"I naively thought maybe a new brother would bring me fun brotherly experiences like other people had. Another best friend to share family life with. 

"I was very young and hadn’t considered the age difference. When we met, I was open and excitable. He was cautious and quiet. He was definitely in a position of vulnerability looking back, but at the time I didn’t notice, I was too young."

One thing was clear though: how much her brother meant to her mother, and the ongoing trauma her mother continued to endure, having been kept apart from him for so long. 

Injustice acknowledged, and a cruel blow.  

In 2010 Western Australia became the first state in Australia — and the first government in the world — to formally apologise to mothers and their now adult children who were wrongfully and illegally separated by adoption. In 2013, Queensland and New South Wales followed suit, officially apologising and recognising that forced adoptions were, Illegal, unethical and immoral.

Then Prime Minister, Julia Gillard, offered the unconditional apology on behalf of the Australian people for the lasting harm to mothers, adopted people, some fathers and wider families caused by the forced adoptions.

Claire says the experience was bittersweet for her mother, who was on the advocacy committee responsible for achieving the acknowledgement and apology.

“She was happy to have received acknowledgement, but the media didn't cover it much so they all felt it was swept under the carpet … most people don't know it even happened.”

But the following year, Margaret was dealt a cruel and unexpected blow. Two days before Mother's Day, and three days before his 48th birthday, Michael had a heart attack, and passed away. 

"She was devastated," says Claire. "I remember at the funeral, her legs wouldn’t hold her, she was completely devastated by the news. 


"Now there was no opportunity to get a little bit of what she had lost the first time he was taken. Now he was taken again, but permanently."

Heart-broken, but determined to have her connection to her son acknowledged, Margaret wrote to Births, Deaths, and Marriages, requesting her name be included on his death certificate. Her request was denied on the basis she "gave" her son away.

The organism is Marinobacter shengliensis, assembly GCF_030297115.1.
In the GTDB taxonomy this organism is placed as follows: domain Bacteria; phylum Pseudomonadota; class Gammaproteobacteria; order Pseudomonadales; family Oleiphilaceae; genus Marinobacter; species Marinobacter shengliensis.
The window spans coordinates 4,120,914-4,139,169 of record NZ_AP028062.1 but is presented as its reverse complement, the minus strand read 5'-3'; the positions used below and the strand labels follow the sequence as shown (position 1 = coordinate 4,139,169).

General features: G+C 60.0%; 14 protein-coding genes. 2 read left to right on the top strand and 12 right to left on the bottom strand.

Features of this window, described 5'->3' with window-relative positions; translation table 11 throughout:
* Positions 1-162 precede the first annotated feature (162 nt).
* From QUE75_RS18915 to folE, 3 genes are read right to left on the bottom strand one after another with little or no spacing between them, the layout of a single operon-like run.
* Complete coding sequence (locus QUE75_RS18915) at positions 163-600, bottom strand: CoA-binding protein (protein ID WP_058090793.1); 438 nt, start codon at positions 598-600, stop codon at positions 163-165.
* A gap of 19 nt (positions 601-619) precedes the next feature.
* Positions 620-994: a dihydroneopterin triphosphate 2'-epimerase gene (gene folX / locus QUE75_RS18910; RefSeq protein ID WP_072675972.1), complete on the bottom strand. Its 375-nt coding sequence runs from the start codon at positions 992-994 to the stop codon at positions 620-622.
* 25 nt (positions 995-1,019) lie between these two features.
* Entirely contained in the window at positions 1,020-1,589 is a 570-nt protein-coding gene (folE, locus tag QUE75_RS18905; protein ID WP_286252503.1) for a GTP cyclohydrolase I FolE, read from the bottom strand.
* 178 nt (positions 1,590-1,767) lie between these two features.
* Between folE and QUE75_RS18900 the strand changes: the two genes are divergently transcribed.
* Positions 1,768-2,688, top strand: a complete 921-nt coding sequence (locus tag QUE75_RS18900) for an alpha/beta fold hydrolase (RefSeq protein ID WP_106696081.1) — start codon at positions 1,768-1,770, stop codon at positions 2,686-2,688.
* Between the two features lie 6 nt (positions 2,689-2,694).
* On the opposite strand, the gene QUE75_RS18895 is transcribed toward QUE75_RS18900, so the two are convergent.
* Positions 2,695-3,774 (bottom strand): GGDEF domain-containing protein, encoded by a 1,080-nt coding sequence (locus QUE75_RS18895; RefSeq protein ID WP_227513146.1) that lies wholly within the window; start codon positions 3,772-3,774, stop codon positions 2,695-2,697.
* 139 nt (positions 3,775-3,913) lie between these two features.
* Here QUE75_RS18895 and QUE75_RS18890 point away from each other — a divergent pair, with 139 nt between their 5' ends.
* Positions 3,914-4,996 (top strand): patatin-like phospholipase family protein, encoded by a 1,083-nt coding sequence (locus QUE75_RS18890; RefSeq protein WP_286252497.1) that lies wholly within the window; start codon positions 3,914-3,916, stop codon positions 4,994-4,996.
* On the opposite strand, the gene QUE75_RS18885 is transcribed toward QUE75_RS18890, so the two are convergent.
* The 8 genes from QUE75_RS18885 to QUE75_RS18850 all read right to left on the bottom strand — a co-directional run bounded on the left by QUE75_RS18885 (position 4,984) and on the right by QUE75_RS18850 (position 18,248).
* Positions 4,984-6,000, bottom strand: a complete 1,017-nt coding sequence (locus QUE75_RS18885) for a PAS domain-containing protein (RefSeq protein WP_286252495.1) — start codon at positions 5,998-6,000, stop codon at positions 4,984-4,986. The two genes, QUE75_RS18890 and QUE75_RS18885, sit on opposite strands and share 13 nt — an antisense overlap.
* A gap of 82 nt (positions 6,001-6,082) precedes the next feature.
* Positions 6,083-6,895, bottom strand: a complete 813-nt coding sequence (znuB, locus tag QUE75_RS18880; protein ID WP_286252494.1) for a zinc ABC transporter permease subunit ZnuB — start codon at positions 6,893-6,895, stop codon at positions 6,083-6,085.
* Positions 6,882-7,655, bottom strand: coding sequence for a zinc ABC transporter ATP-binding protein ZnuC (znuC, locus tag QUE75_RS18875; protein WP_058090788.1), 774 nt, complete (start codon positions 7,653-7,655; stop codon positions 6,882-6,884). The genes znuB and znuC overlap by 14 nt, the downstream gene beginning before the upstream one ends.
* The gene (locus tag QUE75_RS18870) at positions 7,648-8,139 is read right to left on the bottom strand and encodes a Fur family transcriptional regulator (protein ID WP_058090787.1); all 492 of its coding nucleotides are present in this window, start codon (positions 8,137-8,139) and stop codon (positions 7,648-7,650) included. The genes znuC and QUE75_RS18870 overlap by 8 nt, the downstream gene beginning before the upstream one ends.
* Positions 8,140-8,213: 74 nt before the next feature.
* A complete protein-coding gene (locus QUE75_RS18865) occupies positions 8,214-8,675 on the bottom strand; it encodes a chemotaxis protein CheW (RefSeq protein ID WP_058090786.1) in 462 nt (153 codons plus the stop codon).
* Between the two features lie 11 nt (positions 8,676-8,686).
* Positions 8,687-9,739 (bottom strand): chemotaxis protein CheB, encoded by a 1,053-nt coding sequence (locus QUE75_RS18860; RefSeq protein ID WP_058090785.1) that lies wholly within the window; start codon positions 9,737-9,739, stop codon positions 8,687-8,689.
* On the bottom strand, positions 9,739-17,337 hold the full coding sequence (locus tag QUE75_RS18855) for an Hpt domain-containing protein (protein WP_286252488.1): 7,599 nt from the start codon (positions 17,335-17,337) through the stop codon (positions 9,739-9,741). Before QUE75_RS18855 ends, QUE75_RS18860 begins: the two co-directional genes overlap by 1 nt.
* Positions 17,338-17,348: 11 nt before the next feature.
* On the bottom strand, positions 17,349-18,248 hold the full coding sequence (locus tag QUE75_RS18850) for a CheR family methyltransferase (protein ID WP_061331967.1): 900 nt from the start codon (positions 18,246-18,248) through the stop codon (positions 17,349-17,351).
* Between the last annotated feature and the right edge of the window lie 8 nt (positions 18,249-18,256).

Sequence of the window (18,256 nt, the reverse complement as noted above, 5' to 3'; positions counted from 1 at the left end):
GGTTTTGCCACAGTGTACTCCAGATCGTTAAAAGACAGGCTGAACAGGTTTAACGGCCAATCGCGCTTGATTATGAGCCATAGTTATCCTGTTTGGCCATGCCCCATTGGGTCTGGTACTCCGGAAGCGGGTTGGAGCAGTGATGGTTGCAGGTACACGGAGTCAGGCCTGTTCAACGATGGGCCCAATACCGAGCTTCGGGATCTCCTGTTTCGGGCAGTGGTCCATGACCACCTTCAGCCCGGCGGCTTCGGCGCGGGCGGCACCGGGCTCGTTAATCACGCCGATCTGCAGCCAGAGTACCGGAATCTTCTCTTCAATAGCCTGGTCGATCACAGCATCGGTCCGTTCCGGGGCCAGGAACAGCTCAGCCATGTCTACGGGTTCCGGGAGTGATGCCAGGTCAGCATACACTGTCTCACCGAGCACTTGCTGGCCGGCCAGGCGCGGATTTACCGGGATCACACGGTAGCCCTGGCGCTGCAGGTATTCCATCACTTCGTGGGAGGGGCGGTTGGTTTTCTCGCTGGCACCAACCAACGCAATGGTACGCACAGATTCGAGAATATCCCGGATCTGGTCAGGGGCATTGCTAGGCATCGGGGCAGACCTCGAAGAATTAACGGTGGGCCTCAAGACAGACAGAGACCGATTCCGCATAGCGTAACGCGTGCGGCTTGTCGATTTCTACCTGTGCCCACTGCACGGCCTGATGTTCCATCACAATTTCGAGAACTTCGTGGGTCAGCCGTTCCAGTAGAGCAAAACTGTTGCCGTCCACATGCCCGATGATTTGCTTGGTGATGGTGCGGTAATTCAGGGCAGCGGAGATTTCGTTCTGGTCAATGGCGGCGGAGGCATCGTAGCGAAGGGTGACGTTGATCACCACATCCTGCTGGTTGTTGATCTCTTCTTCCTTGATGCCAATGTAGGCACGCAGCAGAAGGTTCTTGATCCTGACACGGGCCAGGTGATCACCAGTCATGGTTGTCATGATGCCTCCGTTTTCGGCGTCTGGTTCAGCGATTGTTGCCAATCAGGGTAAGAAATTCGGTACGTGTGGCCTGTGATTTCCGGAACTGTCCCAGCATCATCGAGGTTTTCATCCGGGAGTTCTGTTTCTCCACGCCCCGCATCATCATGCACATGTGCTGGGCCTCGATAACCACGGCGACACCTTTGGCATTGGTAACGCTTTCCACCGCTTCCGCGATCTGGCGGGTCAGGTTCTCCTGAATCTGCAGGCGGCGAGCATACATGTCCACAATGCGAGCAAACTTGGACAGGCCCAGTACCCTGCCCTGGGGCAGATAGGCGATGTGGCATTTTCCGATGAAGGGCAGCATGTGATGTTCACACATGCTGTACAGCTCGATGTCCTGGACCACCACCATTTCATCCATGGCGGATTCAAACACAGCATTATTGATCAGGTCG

"My son was never, 'given' for adoption," Margaret wrote back in her heart-breaking reply.

"He was taken from me illegally! It was not a crime to be unmarried and pregnant but the punishment I received was brutal resulting in ongoing trauma.

"I am not asking for the adopters names to be eliminated; I am only asking that my name be included on his death certificate, as a notation on the certificate."

Margaret spent years advocating for the rights of the victims of forced adoption. Image: Supplied. 


A mother's dying wish.

"Mum tried since 2012 to get this changed by emailing and having meetings with various politicians. Despite her networking with high-level pollies and various government officials, she couldn't make it happen over a decade," says Claire. 

"And then Mum got cancer and within 15 months she passed away after a vigorous and brave fight for life. I watched her fight for the truth to be told. She never completely saw it in her lifetime."

Now, Claire has been passed the baton. Before Margaret passed away, she had one dying wish — that Michael be listed as her son on her death certificate, under his birth name, Paul.

"She said, 'my only dying wish is that I want Michael's name on my death certificate as Paul'," says Claire. "We said we would do it, without understanding the depth of the request."

Claire says she's ultimately working towards having the full story of a person listed on both birth and death certificates.

"To include the original birth name, then the change to the adoptive name and include all associated people in this. My mum wanted to be 'reinstated' as his mum for at least the 12 days that he was 'hers'."


But she can't do it alone. 

"It needs a change in legislation to enable it. I want to inspire other people who will feel it's important to be acknowledged in this way and help work towards this same goal. I want to honour my Mum by doing my part in trying to get the truth to be recorded accurately in these documents.

According to Claire, it's a battle that's been fought my forced adoption networks and groups, such as A.L.A.S (Adoption Loss, Adult, Support) for decades. 

Claire says the impact of forced adoption is both far-reaching and long term.

"When I found out I had a brother, I was excited and couldn't wait to meet him," says Claire.

"I didn't realise it was the beginning of a relationship that was filled with pain and loss for both my Mum and her son. 

"With that, I myself felt loss, because, he could never love me.

"These forced adoptions were illegal at the time that they took place, but unfortunately socially acceptable because nobody cared for or respected these 'unmarried women' in society then.

"Why can't we respect what they lost in the form of giving them accurate and truthful legal documentation, such as a birth certificate and a death certificate to prove they even had a baby and then that they have died -- and who their relatives truly were."

Feature image: Supplied.